10µ1 of Reverse Primer (PC04-) at 10µM
10µ1 of Probe (CTW19) at 2µM
5µl of HPLC Grade Water
5µl of Dark Quencher at various
concentrations narrowed down by
experiment 1)
This was then subjected to amplification as described in Example 1, and fluorescence monitored. Those quenchers which produced results of the type illustrated in Figure 6, with a good portion of exponential linearity were selected for further evalutation.
If no effect was observed, the potential quenchers were reserved for further testing using alte.rnative dyes such as Cy3 (which fluoresces at 565nm) and Cy5.5 (which fluoresces at 694nm).
sn
The baseline adjustment function of PCR machines will skew the curve (as it is in Figure 6) as they subtract from the 'wrong' end of the reaction. This can be corrected by exporting the raw data and applying a baseline adjustment formula that has been adjusted to deal with decreases rather than rises in fluorescence as outlined above.
Step 3
Qiuantifying the effect
Potential quenchers which were successful in test 2 were
included in a test with a 10-fold dilution series of target DNA.
A 3-3 cycle difference in the CT values between subsequent
dilutions showed that the effect was directly linked to the
amount of target DNA and therefore the PCR process as well.
PCR Mix Formulation: 50µl of 2x Master mix at 3mM Mg2+
10µl of Forward Primer (PC03) at l0µM
10µM of Reverse Primer {PC04) at lOµM
l0µ1 of Probe (CTW19) at 2)µM
5µl of HPLC Grade Water
5µ1 of Dark Quencher at concentration
now defined by experiment 1) and 2)
This mix was then amplified as described in Example 1, with the variable subject to change being the concentration of the target DNA (our 10-fold series) . Only one set of non-target controls (NTCs) was run.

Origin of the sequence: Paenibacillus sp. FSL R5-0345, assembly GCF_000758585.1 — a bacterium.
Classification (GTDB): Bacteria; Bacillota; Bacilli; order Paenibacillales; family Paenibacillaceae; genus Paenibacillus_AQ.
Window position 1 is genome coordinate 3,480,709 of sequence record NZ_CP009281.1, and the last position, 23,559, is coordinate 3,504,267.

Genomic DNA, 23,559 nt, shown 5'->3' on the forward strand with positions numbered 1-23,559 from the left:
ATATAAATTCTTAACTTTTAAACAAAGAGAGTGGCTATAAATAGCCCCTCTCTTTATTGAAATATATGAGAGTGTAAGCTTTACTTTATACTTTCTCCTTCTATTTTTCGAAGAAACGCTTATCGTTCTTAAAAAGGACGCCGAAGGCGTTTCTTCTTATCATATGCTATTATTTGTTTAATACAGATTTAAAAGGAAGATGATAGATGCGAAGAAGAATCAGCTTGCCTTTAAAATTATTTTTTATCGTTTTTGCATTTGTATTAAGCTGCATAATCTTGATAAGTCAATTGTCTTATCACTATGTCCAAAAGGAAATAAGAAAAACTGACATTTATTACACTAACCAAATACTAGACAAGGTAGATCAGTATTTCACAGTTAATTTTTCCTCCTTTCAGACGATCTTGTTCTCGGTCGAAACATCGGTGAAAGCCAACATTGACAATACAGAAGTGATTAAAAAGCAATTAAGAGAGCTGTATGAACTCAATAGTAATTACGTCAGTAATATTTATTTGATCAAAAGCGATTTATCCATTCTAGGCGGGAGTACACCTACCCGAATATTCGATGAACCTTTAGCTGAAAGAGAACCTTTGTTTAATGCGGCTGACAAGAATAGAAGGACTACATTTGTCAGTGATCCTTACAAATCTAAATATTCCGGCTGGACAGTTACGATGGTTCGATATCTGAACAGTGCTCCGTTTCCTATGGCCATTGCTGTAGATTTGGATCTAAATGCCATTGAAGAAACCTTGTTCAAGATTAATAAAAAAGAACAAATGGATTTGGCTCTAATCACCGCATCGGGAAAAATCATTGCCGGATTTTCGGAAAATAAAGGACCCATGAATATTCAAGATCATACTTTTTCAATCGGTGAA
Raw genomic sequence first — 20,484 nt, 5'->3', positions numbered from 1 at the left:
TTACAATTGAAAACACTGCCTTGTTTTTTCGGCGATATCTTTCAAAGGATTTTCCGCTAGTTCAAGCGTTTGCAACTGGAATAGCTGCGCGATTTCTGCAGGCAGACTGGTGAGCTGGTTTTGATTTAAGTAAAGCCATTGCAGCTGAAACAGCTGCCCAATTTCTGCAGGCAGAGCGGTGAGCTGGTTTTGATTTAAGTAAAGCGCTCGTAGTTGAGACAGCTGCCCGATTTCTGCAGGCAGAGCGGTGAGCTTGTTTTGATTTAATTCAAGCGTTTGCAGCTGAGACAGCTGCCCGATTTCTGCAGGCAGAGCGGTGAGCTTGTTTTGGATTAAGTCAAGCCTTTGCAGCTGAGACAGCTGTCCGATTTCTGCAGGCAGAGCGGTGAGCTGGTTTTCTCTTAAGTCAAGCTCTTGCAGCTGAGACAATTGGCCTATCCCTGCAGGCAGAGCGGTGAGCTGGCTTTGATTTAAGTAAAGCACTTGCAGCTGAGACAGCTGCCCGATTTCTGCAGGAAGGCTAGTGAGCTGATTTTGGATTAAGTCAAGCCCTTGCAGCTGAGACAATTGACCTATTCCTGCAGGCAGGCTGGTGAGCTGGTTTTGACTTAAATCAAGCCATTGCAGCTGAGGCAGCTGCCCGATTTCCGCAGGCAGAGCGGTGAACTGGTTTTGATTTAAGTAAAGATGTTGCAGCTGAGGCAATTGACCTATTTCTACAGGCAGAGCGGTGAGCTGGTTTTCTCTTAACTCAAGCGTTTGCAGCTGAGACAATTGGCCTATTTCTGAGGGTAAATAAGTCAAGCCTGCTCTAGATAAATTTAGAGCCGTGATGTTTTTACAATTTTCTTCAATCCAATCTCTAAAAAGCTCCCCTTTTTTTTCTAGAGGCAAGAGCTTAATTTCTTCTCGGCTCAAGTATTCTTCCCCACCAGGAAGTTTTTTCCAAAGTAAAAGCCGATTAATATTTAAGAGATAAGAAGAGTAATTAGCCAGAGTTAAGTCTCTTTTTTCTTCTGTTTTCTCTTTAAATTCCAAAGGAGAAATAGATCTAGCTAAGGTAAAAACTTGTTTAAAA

Osing this protocol, mitoxantrone, daunomycin, DraqSTM and AooptrakTM were identified as useful dark quenchers.




WE CLAIM:
1. A kit for detecting the presence of a target nucleic acid sequence of the kind such as herein described in a liquid sample which is suspected of containing said target nucleic acid sequence, comprising (i) a probe which carried a fluorescent label of the kind such as herein described and which is specific for a specific nucleotide sequence, (ii) an DNA duplex binding agent of the kind such as herein described which is able to absorb fluorescent energy from the fluorescent label but which does not emit radiation in the visible range of the spectrum, (iii) an amplification primer, and (iv) a polymerase which lacks 5'-3' exonuclease activity.
2. A kit as claimed in claim 1, wherein the said agent is the compound comprising an anthraquinone of formula (I):
(Formula Removed)